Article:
Here at the outset of 2020, it seems that a good deal of my energy this year will be devoted to several projects focused on helping churches deepen their congregational life …
As I’ve been preparing for these projects, I’ve compiled this reading list on some of the most essential thinkers who guide us into the work of deepening our congregational life together in our local churches. I chosen to focus on authors/thinkers rather than books because most of these authors have written more than one relevant book.
Jean Vanier, is not only the founder of the L’Arche communities that reflect the compassion of Christ in their care for the disabled, He also has written a number of important books on Christian community. Two are especially worthy of mention here. The former is his landmark work on Christian community; the latter is a good and very brief introductory work that illuminates his perspective on Christian community.
This Vanier classic is a brilliant series of starting points for reflection on the nature and meaning of community. For example, Vanier writes that our communities should be signs of joy and celebration. If we are accepted with our limitations as well as our abilities, our communities gradually become places of liberation, fruitfulness and fecundity.
Writing in a deeply compassionate way, Vanier says that a community grows like a child. “Each of us is on a journey – the journey of life. Each one of us is a pilgrim on the road. The period of human growth from the time we are infants in our mother’s womb to the day of our death, is both very long and very short. And this growth is set between two frailties – the weakness of the tiny child and that of the person who is dying.” Community therefore is founded on frailty. Wisely, Vanier calls us to be in touch with our vulnerabilities as individuals and as a community.
A community is also founded on the trust shared by its members, and for the process of growth. He speaks of the “gift” and the “anti-gift” within community. There are people who come as “saviours”. They have the intelligence to understand and sometimes exploit the failings of community. They are attractive; they talk well. They tend to want to do their own thing and prove their points. If a person comes into community with this state of mind, it will be a disaster for them and the community: an anti-gift.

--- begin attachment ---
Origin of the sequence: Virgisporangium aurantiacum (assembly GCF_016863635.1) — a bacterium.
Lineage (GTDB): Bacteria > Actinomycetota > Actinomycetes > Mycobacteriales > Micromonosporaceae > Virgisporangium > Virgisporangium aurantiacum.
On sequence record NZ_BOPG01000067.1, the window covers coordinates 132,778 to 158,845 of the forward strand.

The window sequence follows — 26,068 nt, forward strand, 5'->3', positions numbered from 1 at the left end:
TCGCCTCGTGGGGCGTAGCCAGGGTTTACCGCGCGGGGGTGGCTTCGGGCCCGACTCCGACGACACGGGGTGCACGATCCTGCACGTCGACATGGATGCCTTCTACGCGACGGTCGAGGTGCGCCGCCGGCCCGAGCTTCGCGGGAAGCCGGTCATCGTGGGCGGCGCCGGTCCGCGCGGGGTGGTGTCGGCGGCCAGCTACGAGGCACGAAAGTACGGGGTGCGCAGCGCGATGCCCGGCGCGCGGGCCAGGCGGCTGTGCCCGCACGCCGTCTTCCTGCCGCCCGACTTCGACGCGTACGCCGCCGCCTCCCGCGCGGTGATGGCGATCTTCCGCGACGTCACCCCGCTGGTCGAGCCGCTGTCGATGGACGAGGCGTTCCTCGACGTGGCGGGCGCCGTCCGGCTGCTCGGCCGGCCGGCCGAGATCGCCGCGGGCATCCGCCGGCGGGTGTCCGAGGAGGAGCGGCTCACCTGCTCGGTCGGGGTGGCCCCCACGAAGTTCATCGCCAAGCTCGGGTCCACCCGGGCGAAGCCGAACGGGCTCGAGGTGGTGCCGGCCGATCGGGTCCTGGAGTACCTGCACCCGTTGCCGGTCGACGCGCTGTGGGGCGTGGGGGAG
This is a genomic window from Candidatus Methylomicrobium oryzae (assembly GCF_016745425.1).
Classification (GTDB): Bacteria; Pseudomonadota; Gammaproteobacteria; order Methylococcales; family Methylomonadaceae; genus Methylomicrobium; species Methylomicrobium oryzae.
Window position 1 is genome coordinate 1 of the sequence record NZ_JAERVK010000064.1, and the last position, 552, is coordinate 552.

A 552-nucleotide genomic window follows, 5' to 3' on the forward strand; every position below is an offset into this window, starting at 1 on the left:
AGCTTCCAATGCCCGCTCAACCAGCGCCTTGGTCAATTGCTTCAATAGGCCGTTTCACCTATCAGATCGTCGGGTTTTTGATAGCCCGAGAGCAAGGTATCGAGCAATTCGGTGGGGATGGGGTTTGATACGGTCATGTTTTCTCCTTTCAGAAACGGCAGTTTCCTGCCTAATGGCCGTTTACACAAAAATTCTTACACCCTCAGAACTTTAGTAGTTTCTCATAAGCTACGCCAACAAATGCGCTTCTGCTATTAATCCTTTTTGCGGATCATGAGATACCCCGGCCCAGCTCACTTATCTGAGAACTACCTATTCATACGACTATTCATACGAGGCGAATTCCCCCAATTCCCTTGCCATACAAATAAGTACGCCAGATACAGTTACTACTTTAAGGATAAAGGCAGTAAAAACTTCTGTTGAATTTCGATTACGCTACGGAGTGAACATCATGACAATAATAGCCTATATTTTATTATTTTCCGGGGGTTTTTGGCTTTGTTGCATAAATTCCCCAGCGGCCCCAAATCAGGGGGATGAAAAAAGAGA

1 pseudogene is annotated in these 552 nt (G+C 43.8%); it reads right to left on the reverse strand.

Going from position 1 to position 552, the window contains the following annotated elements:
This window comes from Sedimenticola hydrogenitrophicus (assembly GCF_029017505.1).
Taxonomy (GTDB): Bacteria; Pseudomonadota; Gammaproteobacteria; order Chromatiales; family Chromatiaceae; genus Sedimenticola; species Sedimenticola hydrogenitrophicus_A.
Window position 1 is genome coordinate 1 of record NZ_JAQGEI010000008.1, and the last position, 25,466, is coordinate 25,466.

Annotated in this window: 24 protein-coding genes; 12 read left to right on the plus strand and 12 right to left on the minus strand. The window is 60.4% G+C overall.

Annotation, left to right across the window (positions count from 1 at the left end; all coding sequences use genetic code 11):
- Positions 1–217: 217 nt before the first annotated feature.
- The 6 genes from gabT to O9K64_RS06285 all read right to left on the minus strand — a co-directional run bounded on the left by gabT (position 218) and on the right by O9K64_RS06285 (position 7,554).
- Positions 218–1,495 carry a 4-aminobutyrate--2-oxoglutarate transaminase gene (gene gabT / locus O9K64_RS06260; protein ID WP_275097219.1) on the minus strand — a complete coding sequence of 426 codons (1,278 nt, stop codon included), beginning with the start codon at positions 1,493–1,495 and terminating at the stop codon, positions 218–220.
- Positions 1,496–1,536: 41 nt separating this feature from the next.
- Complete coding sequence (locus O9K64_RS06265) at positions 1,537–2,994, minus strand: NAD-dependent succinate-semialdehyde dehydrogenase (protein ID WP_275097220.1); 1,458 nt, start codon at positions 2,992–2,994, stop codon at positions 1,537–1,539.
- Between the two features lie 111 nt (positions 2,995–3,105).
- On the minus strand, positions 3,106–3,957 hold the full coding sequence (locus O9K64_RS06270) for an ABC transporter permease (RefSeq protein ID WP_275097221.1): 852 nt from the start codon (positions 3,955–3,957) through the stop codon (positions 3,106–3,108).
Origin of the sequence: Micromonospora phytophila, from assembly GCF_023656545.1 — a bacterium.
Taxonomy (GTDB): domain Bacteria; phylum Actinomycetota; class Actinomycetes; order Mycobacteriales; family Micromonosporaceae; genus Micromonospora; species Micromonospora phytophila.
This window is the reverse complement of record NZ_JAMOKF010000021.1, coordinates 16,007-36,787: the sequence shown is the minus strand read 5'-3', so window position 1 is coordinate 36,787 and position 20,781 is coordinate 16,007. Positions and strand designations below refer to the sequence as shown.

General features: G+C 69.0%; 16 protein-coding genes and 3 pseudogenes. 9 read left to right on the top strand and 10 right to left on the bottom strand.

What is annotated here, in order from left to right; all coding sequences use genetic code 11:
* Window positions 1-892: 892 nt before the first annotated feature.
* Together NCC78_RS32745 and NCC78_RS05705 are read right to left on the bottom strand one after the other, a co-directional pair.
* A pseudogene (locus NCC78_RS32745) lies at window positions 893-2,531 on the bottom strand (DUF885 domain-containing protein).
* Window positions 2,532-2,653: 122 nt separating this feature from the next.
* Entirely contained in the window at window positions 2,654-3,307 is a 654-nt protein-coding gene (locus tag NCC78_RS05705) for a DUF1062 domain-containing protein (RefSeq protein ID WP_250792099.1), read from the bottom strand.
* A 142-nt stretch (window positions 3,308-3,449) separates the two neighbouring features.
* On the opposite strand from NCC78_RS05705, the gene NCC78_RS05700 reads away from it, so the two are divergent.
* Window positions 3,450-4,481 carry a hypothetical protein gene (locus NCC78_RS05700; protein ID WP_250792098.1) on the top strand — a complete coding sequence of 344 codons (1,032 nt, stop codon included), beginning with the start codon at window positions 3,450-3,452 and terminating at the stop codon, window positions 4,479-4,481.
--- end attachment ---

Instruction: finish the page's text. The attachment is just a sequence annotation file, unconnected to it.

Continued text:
Vanier speaks eloquently of the lessons he has learned from L’Arche. He speaks of his own healing and his own need for people. He speaks of the power of belonging and how it satisfies the deepest needs in people. Vanier does not romanticize community. For him, community is a place of struggle, conflict and confrontation. Community is a place where the ego dies, a place of surrender. However it is also a place of celebration, joy and ultimately of human fulfillment. For Vanier, community is a place where we encounter God: God is present in the poverty and wounds of our hearts. God is not just present in the capacity to heal but rather in the need to be healed.
Reading for the Common Good
From ERB Editor Christopher Smith
"This book will inspire, motivate and challenge anyone who cares a whit about the written word, the world of ideas, the shape of our communities and the life of the church."
-Karen Swallow Prior
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